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  • Writer's pictureCT Trees

Kids, Trees, and Power Lines

Here are the top 10 tips for staying safe around trees and power lines.

1. Never climb in or play in trees that are growing next to power lines.

2. Never touch a power line with your hand or with any other object.

3. Don't build a tree house or anything else in a tree that is next to power lines.

4. Never climb power poles or steel towers that have electric wires attached to them.

5. Fly kites in open areas, far from overhead power lines.

6. Tell an adult if you see trees growing close to high-voltage power lines or contacting these lines.

7. If you see a fallen power line, stay away and tell an adult immediately. Even if they are not sparking or humming, fallen lines can kill you if you touch them or the ground nearby.

8. Never trim a tree next to a high-voltage power line. Certified professional tree trimmers are the only ones allowed to trim trees near high-voltage lines.

9. Plant trees that will not grow tall or wide enough to contact nearby power lines.

10. Before planting a tree, call 1-800-227-2600 to make sure you won't contact underground power lines.

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This is a glossary of words that relate to electricity and trees.

Amperage, amps A measurement of the amount of electric current.

Atom The smallest unit of matter. Scientists so far have found 112 different kinds of atoms. Everything in the world is made of different combinations of these atoms.

Bark The outer covering of a tree that protects it from bad weather, fire, insects, and fungi.

Cambium A thin layer of cells inside a tree that produce phloem on one side and sapwood on the other.

Circuit A closed loop of conductors that allows current to flow from a power source and back.

Conductor Something that allows electricity to flow through it easily. Water and most metals are good conductors. The reason conductors allow electricity to flow through them is because the electrons in their atoms move between atoms very easily.

Current The movement or flow of electricity.

Dendochronology The science of tree rings.

Distribution lines Power lines that carry electricity through neighborhoods to homes and businesses. Distribution lines can run overhead or underground.

Electricity The flow of electrons.

Electron The basic particle that orbits the nucleus of an atom. The flow of electrons produces electricity.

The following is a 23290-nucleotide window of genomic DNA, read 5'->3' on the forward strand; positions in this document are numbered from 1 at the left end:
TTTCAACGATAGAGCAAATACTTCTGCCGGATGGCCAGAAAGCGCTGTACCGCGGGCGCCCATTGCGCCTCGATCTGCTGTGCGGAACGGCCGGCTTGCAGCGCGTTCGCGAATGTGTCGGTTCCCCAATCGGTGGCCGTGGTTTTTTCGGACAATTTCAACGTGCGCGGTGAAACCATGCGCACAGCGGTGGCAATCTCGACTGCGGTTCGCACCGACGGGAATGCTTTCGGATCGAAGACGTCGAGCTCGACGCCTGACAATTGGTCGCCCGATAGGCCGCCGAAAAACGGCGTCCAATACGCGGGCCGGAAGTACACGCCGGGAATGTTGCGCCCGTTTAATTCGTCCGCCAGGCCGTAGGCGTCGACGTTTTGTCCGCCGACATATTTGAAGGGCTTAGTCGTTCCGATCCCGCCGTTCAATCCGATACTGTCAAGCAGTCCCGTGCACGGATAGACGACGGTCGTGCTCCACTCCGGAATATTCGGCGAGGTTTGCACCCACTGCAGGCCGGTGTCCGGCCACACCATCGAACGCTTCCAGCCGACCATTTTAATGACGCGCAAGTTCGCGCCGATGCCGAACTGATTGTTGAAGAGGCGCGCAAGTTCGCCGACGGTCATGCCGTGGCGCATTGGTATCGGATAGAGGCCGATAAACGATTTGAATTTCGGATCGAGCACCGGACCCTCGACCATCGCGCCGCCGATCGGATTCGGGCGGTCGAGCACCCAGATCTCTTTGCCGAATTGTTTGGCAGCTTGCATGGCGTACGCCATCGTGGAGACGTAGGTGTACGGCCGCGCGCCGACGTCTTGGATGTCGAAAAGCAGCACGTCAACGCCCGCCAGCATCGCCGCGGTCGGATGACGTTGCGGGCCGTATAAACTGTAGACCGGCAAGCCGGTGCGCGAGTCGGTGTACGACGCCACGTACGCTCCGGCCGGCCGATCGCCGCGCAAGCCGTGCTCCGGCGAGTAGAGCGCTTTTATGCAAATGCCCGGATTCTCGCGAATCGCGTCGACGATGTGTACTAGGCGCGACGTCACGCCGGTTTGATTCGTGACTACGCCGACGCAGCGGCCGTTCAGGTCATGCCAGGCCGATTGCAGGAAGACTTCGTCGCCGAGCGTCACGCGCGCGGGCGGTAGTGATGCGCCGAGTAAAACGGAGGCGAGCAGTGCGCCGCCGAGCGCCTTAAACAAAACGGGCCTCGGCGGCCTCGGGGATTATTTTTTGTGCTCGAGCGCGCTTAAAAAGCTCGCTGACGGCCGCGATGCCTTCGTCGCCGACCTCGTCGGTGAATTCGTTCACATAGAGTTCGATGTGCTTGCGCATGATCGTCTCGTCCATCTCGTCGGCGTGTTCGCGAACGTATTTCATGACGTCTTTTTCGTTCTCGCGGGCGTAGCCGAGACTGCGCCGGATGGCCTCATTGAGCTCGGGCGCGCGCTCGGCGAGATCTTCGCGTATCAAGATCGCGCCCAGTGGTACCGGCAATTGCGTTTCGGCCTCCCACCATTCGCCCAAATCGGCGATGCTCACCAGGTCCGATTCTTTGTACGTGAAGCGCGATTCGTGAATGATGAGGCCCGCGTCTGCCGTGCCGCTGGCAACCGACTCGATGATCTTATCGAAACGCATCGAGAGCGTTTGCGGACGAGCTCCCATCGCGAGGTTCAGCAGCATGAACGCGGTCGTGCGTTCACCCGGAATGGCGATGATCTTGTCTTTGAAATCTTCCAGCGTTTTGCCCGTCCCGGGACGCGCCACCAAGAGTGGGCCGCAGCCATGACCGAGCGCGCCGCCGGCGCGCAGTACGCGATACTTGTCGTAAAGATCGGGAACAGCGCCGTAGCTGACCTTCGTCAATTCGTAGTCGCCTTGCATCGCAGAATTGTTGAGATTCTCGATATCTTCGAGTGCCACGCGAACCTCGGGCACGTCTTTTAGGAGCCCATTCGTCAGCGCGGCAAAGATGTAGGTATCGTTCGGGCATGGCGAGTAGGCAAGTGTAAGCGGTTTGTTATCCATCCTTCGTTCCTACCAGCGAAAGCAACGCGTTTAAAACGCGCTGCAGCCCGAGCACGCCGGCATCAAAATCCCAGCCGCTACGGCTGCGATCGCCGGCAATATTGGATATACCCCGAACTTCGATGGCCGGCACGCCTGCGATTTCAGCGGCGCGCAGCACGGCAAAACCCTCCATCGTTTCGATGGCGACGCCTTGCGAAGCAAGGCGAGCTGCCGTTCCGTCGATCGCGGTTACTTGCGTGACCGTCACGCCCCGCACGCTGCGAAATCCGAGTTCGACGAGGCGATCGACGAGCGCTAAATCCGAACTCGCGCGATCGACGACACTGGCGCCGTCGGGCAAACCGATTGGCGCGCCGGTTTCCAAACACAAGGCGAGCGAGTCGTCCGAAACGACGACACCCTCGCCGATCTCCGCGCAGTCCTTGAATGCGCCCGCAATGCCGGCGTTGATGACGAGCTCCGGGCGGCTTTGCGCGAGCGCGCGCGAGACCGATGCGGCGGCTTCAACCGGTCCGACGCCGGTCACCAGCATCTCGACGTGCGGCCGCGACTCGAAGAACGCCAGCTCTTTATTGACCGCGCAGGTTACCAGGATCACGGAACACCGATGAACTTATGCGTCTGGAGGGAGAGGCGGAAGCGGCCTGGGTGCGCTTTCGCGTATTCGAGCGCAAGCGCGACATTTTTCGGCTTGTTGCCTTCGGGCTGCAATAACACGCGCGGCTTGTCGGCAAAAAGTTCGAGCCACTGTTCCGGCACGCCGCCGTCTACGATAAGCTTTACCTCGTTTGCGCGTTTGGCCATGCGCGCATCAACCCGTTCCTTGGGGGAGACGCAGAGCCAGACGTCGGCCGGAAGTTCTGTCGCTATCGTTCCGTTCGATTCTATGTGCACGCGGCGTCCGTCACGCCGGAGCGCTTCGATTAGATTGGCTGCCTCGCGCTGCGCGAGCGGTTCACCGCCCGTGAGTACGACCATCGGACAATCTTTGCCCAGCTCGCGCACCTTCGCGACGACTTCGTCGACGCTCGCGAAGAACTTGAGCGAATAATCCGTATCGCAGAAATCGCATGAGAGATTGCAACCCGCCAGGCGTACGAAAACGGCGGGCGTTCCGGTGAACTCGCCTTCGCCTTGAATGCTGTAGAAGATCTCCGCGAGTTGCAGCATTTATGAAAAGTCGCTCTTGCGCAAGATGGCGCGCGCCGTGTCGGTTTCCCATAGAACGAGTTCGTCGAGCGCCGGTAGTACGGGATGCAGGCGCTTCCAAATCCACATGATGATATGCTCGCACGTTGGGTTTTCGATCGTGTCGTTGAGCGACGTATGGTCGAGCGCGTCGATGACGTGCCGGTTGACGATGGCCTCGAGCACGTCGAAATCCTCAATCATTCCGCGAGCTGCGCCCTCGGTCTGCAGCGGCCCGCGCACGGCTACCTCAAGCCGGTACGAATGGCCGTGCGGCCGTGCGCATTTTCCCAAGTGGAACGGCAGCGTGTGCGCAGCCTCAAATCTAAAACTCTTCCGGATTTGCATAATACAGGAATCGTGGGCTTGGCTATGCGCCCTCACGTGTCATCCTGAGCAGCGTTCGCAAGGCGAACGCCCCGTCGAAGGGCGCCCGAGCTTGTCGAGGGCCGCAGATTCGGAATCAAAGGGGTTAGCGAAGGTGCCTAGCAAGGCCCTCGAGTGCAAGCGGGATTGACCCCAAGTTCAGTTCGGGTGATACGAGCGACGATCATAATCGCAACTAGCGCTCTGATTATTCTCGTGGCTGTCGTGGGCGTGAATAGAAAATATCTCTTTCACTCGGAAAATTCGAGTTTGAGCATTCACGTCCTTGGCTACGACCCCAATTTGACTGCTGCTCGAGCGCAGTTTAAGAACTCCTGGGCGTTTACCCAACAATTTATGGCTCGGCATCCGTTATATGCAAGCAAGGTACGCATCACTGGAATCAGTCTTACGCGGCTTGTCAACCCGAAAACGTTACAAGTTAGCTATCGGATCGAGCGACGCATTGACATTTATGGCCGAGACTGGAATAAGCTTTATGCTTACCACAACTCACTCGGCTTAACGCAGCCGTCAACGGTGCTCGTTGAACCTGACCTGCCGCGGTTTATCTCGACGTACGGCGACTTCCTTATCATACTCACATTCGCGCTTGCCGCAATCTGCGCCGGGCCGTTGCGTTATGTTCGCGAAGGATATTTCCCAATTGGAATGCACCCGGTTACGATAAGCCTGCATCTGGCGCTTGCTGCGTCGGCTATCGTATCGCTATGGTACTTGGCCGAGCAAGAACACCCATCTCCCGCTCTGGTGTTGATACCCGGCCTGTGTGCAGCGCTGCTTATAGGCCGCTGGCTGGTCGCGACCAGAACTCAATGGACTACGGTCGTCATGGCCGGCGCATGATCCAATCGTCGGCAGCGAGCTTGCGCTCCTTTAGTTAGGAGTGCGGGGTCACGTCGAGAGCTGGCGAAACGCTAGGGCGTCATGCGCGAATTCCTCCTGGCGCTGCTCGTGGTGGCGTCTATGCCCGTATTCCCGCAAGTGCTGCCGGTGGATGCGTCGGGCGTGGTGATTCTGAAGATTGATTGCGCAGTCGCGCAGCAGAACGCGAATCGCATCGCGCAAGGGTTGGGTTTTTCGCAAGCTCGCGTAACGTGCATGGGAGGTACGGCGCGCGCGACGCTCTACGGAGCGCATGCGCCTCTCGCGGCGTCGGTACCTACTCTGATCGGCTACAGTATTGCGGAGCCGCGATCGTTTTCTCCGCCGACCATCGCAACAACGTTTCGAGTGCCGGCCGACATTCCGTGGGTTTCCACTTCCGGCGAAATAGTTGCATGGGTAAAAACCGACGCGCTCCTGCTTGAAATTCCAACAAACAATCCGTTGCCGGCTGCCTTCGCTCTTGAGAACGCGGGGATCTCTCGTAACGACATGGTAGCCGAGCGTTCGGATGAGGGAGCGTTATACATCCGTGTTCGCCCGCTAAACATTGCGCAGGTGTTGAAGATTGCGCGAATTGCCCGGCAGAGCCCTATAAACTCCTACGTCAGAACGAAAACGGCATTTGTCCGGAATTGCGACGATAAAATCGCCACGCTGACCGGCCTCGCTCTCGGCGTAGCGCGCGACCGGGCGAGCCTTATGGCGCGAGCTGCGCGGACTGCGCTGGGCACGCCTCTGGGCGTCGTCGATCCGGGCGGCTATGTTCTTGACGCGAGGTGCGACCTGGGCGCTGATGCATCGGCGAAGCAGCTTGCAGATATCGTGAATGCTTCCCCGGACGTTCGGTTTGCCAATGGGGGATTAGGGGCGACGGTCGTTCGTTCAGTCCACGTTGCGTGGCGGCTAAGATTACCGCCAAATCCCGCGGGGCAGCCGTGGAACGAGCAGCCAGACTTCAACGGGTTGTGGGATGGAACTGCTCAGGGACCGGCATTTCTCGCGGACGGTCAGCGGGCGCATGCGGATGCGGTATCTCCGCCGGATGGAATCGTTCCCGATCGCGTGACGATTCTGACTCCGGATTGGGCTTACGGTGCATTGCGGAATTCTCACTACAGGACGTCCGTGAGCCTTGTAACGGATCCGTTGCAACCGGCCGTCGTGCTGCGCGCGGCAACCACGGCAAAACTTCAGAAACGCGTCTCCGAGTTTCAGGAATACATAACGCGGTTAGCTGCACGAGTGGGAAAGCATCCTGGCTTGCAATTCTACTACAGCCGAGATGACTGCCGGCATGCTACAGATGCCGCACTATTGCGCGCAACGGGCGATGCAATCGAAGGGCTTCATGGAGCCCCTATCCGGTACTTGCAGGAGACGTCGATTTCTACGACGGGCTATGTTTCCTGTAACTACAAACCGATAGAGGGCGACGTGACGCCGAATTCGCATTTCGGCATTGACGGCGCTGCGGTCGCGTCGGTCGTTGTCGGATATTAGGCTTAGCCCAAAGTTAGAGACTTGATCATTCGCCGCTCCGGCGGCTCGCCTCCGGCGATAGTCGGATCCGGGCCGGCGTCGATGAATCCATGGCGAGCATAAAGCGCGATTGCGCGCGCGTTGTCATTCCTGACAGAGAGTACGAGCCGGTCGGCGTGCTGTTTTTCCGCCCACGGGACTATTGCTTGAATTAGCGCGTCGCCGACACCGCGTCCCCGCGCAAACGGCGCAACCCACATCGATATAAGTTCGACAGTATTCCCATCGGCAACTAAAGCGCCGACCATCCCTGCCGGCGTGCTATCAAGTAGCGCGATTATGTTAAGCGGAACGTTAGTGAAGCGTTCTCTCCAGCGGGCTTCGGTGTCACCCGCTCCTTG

Energy The ability to do work. People get energy from food. Your toaster and your washing machine get their energy from electricity.

Environment Everything that surrounds and affects living beings.

Generator A machine that converts mechanical energy into electrical energy.

Heartwood Old cells inside a tree that give it strength.

Insulator Something that does not allow electricity to flow through it easily. Glass and special rubber are good insulators. The reason insulators do not allow electricity to flow through them easily is because the electrons in their atoms do not move from atom to atom very easily.

Phloem The inner bark of a tree that moves sap down from the leaves to all the parts of a tree.

Photosynthesis The process by which trees and green plants capture the sun's energy and turn it into glucose, the fuel the tree or plant needs to grow. In the process, carbon dioxide is absorbed from the air and oxygen is given off.

Pith The central core of a tree.

Power plant A place where electricity is generated.

Power line A wire used to carry electricity. Power lines are located high overhead or buried underground.

Sapwood The younger wood of a tree through which the raw sap rises from the roots to the leaves.

Service drop The wire that carries electricity from a power pole to a building.

Substation A facility where transformers lower electricity's voltage.

Transformer A device used to increase or decrease electricity's voltage.

Transmission lines Power lines that carry high-voltage electricity long distances.

Underground lines Power lines that are buried beneath the ground.

Utility A company or other organization that provides a public service, such as supplying electricity, natural gas, or water.

Voltage, volts A measure of the pressure under which electricity flows.

Wattage, watts A measure of the amount of work done by a certain amount or amperage of electric current at a certain pressure or voltage.

Xylem The part of a tree that carries water from the roots up to the leaves and forms the wood of the tree.



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